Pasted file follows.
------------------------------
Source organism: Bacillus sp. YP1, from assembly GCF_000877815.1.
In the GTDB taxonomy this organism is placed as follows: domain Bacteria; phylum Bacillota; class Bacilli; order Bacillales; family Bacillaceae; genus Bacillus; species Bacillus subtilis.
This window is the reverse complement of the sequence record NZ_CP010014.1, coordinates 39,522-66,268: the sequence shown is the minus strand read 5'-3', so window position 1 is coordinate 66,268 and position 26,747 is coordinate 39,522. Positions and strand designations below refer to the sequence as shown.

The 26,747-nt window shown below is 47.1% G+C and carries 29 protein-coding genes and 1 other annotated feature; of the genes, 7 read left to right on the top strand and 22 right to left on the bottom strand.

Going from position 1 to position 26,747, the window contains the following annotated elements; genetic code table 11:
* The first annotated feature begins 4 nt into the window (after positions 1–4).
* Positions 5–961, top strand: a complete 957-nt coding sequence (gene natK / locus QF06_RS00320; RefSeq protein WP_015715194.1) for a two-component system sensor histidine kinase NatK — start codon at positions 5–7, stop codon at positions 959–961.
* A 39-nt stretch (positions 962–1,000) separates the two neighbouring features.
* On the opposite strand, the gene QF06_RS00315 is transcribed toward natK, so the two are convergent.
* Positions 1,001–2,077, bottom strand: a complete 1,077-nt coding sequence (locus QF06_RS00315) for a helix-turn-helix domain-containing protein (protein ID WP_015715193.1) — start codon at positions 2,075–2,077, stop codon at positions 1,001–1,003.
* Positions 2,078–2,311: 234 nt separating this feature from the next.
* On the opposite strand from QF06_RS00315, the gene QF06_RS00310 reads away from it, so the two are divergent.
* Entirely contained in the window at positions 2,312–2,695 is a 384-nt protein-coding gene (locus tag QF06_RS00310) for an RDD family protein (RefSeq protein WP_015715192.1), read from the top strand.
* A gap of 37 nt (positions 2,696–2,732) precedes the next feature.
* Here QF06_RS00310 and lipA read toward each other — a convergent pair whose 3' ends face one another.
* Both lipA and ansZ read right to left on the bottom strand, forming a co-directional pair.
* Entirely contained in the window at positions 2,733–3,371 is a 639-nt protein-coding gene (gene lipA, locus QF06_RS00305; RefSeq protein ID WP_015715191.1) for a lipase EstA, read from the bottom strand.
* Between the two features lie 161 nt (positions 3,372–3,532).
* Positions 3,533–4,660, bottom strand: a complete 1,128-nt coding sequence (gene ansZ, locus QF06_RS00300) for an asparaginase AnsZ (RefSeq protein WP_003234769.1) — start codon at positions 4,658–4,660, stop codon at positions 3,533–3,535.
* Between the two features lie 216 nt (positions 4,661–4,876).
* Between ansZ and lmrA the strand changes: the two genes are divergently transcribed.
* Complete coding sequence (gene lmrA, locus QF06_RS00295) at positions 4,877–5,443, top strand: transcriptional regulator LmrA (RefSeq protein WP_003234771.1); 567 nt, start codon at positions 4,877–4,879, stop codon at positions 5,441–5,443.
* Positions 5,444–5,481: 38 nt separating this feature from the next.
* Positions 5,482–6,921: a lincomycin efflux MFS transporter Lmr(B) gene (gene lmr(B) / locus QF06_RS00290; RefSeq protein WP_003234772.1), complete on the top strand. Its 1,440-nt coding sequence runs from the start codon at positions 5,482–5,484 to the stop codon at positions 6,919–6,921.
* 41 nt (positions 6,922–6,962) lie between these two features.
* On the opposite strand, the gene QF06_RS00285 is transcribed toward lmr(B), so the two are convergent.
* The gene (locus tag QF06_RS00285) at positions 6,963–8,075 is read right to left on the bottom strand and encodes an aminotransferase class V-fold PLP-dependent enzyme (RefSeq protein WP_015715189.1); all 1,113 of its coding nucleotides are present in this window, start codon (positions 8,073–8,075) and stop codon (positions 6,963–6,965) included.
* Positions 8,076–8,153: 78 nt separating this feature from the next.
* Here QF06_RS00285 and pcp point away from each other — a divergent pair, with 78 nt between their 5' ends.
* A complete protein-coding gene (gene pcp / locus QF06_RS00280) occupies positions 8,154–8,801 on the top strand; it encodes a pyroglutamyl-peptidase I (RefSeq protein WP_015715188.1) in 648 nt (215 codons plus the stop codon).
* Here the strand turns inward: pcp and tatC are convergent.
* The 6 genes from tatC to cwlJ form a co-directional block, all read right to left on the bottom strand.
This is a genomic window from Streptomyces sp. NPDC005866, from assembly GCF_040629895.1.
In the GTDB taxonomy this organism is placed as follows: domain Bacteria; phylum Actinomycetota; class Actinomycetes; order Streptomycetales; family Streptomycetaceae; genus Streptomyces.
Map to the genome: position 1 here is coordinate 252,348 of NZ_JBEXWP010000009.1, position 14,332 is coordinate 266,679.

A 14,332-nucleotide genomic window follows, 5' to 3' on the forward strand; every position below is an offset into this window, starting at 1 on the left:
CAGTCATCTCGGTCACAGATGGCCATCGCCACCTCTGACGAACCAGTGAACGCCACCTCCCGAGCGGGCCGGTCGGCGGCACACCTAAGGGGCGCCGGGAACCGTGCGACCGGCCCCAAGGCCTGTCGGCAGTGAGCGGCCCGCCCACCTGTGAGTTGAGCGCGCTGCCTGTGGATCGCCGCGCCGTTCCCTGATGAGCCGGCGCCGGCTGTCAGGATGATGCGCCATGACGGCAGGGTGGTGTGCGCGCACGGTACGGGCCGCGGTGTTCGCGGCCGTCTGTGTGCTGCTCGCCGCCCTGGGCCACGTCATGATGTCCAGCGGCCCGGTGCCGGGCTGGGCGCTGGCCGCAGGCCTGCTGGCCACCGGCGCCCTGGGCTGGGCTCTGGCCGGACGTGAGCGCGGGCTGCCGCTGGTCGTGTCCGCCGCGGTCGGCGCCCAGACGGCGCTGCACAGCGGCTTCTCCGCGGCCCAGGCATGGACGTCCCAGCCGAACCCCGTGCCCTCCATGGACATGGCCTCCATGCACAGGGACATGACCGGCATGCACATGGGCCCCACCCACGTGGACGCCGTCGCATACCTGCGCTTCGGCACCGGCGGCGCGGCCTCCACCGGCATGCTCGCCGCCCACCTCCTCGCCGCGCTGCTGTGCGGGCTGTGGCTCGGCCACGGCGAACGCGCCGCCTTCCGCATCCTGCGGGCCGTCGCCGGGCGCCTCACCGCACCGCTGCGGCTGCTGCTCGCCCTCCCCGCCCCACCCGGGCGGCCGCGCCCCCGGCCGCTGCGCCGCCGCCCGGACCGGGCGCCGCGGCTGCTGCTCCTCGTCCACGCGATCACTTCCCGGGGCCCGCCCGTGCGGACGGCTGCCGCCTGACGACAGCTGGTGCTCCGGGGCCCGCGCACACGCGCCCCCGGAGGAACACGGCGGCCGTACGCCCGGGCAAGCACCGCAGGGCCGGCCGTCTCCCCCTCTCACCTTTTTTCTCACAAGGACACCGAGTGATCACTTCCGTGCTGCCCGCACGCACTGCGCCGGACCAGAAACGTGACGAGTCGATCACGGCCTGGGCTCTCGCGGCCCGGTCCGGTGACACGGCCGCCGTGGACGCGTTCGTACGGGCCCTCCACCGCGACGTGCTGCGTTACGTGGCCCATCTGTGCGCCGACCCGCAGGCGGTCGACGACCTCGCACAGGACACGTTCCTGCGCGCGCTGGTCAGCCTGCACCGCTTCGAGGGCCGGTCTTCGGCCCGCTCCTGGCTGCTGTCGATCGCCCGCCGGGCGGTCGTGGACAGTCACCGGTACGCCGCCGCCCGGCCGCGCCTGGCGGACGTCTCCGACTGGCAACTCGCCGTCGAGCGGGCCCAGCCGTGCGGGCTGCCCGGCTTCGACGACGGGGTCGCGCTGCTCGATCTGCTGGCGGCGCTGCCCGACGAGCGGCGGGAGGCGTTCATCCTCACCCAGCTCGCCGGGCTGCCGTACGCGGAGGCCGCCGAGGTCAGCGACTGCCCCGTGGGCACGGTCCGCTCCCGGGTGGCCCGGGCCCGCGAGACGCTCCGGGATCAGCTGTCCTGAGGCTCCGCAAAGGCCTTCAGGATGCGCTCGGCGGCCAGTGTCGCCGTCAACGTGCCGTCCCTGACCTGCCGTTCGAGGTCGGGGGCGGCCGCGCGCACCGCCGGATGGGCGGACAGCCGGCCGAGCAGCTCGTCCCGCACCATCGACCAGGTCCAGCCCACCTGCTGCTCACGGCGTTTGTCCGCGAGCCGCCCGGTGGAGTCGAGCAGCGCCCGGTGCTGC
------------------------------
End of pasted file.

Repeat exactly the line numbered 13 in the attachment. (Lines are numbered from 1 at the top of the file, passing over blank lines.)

* Entirely contained in the window at positions 2,312–2,695 is a 384-nt protein-coding gene (locus tag QF06_RS00310) for an RDD family protein (RefSeq protein WP_015715192.1), read from the top strand.